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Group Helps Those With Disabilities Find Jobs, Independence   (2006-06-25)
  by Shelley Mann, Gwinnett Daily Post

Randy Harris has gotten really good at taking one job and turning it into five. As production manager at Creative Enterprises Inc. in Lawrenceville, Harris spends his days finding the perfect job for each of the hundreds of disabled clients who walk through the group’s doors. For decades now, Creative Enterprises has helped local adults with disabilities become independent and contributing members of the community, largely by finding — or creating — jobs for them.

If they have a green thumb, clients might find work in the on-site greenhouse, which sells plants and flowers to the community. If they have an affinity for animals, they might be put in charge of cleaning the cages at Creative Enterprises’ licensed animal shelter, which offers pets for adoption to the public. Some of the clients who spend their days feeding and playing with the cats will eventually go on to work at veterinary offices or in kennel facilities, Director Judy Middleton said. Other clients, such as Rashad Hill of Snellville, feel more comfortable with assembly work in the workshop area. There, clients work on various odd jobs for local businesses. Hill tightens heat filter rings for microwaves for Applied Ceramics in Norcross. He brags that he can put together about 1,000 of the tiny heat filters each day.

“Our philosophy is, everybody can succeed at something, so we try to find that something,” Harris said.

While many of the clients find work at the Creative Enterprises compound on Hi-Hope Lane in Lawrenceville, others get help finding jobs in the community at companies including Publix and Marshalls.

“There are jobs out there, and it takes someplace like us to help match them up,” said program support manager Sharyn Berg. “And these people want jobs. They’re so dedicated. If you teach them what they do, they’ll do it forever.”

In fact, many Creative Enterprises graduates are still holding the same jobs 20 or 30 years after they were placed with their company, Middleton said.

Hill has worked at Creative Enterprises for nine years now. He works from 8:30 a.m. to 2:30 p.m. — a normal workday at Creative Enterprises — and then returns to his Snellville personal care home.

He admits he’s learned a lot from the staff — how to come to work on time, how to listen to the boss and that he should never talk back on the job. “It’s a nice place to work. Everyone is very kind and sweet. You can go to them and they’ll help with whatever you need,” Hill said.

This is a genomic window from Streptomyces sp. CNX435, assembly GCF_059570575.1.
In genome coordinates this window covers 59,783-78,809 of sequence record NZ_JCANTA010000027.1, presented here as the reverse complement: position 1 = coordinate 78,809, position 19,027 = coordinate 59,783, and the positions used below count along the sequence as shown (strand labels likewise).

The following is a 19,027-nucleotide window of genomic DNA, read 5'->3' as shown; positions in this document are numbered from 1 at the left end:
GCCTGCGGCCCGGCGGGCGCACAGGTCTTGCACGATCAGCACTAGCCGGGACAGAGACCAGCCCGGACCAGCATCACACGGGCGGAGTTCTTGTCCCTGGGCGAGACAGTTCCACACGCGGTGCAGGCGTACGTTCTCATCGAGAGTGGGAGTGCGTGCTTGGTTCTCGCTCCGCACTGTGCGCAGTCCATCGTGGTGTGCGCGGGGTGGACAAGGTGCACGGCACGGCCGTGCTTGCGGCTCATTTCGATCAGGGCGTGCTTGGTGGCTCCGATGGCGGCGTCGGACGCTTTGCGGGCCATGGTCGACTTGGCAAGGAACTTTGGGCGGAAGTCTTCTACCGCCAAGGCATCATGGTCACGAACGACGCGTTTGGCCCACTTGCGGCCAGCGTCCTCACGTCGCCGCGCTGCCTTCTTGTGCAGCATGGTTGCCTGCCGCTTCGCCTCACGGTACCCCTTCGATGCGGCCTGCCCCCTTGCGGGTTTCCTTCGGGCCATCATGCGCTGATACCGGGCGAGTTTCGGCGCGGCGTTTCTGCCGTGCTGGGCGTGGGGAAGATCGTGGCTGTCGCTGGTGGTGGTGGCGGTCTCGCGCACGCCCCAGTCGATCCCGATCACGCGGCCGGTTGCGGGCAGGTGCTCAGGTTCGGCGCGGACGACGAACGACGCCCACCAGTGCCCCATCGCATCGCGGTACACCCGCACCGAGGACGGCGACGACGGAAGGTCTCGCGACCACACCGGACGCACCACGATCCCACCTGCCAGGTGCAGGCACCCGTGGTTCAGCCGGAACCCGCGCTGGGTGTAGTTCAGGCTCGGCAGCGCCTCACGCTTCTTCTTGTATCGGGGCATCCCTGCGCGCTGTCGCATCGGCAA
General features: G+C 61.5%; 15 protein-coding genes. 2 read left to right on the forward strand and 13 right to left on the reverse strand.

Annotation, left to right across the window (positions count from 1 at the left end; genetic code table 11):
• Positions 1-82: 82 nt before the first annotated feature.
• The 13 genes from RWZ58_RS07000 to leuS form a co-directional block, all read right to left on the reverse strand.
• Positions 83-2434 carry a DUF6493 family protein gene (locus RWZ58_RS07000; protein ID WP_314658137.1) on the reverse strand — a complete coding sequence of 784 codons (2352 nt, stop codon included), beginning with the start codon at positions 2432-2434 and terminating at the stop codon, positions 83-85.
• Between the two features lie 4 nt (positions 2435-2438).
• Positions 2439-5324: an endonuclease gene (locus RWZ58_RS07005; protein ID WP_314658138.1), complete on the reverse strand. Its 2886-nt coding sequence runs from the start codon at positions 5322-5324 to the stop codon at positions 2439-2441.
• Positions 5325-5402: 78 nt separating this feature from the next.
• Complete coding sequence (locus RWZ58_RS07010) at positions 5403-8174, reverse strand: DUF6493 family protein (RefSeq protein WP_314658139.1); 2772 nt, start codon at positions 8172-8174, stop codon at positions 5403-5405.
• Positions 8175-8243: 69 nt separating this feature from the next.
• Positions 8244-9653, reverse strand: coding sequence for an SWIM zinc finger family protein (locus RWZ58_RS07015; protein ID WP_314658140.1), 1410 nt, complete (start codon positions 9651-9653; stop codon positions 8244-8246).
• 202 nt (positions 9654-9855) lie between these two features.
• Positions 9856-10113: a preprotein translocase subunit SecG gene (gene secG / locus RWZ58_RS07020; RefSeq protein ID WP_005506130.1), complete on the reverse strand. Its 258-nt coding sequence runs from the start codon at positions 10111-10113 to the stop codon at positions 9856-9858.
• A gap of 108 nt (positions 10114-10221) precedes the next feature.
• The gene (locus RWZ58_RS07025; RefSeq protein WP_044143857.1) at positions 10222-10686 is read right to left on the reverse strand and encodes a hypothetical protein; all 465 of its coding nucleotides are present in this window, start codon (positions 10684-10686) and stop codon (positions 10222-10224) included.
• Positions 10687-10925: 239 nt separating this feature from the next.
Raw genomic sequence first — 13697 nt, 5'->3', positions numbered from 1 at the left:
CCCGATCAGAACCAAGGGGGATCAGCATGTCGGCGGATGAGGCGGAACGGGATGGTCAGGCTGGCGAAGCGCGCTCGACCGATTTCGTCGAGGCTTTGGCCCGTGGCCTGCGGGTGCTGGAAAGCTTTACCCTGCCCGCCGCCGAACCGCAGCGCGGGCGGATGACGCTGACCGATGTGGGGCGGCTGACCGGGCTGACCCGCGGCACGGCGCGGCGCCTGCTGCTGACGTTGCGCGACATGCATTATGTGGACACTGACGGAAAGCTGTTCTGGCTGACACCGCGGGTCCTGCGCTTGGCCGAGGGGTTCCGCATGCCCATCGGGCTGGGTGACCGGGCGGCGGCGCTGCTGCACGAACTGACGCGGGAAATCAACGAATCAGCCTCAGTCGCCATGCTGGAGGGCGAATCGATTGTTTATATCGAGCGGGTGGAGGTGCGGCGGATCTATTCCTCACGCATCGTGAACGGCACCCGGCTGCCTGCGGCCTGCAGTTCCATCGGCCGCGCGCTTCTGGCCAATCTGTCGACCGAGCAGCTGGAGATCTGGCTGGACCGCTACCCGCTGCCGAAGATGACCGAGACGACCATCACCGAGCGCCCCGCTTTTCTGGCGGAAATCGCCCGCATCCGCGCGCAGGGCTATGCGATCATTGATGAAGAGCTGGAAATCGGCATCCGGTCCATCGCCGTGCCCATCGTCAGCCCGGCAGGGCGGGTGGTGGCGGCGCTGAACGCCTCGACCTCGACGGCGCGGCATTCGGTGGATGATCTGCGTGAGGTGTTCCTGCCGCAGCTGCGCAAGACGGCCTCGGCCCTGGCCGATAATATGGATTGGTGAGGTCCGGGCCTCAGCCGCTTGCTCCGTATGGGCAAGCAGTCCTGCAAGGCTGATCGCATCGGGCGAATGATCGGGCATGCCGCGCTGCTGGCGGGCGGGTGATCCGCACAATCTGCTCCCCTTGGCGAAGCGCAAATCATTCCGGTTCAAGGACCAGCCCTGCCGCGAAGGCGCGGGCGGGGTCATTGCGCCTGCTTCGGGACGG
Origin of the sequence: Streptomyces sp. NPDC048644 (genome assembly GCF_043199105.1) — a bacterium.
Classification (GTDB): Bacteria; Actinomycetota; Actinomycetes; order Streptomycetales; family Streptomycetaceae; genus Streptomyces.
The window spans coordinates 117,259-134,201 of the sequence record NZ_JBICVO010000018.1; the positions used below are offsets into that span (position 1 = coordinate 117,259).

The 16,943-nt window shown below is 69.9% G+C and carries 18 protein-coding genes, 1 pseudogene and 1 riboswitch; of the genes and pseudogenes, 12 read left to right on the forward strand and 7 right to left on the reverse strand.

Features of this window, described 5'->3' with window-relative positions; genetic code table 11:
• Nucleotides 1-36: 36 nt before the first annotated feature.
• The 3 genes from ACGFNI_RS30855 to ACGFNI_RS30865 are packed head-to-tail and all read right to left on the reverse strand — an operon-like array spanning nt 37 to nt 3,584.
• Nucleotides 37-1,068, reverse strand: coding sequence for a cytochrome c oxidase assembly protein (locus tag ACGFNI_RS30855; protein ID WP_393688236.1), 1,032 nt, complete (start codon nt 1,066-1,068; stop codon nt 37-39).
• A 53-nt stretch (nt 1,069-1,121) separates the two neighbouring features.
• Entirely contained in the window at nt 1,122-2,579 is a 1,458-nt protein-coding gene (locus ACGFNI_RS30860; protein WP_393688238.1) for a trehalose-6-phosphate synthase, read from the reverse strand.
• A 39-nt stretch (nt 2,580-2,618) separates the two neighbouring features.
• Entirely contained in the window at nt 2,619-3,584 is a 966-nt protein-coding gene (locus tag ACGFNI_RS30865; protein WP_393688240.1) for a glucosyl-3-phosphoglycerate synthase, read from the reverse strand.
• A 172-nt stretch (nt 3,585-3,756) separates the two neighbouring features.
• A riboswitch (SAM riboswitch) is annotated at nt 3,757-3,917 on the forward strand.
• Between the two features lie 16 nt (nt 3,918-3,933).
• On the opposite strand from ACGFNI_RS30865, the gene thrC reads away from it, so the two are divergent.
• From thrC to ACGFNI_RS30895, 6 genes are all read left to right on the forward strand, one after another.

Becoming independent

The center is open to anyone over the age of 16 who is disabled. Clients at Creative Enterprises have all kinds of disabilities, ranging from mental or emotional problems to physical disabilities. A few clients are hearing impaired and one is blind. The goal, said Middleton, is to see each client become as independent as possible, whether that means holding down a job at Creative Enterprises or working out in the community.

Making money is a big part of becoming independent, and clients are paid a certain amount for their daily work at Creative Enterprises. They get paid for each piece they complete in the workshop or for each hour they work, and get a paycheck every week.

“One of my favorite things is how proud they are of their work. No matter the size of the paycheck, they’re so thrilled to get those paychecks,” Berg said. Clients can make extra money by selling the arts and crafts they make during a twice-a-week art program. A small collection of watercolor paintings, drawings and ceramic bowls is on sale daily in the Creative Enterprises workshop.

Clients also learn a sense of responsibility by helping to take care of Mary, a curmudgeonly pot-bellied pig that’s lived in the yard outside Creative Enterprises for about a decade. She rarely sticks her head out of her dog house-like home on the hot days of summer, but the clients make sure she’s kept watered, fed and comfortable.

A history of help

Creative Enterprises was established in 1976, and has operated out of the building at 701 Hi-Hope Lane since 1979. A small sign points the public to the greenhouse, but otherwise, the brick building resembles any of the others in the industrial park area.

Beyond its day support working programs, Creative Enterprises offers adult literacy classes, GED preparation courses, forklift training and some computer classes. It also runs a day habilitation center down the street for disabled people who may not be able to hold down a job. There, clients learn skills for daily living, such as cooking and cleaning.

Creative Enterprises sends out mailers for their public greenhouse and Middleton speaks to various civic groups about the nonprofit’s programs, but the group still isn’t as well known in the community as Middleton would like. Right now, many people learn about the group through word of mouth.

“The community’s been very receptive once they learn what we do and get to know our folks,” Middleton said.

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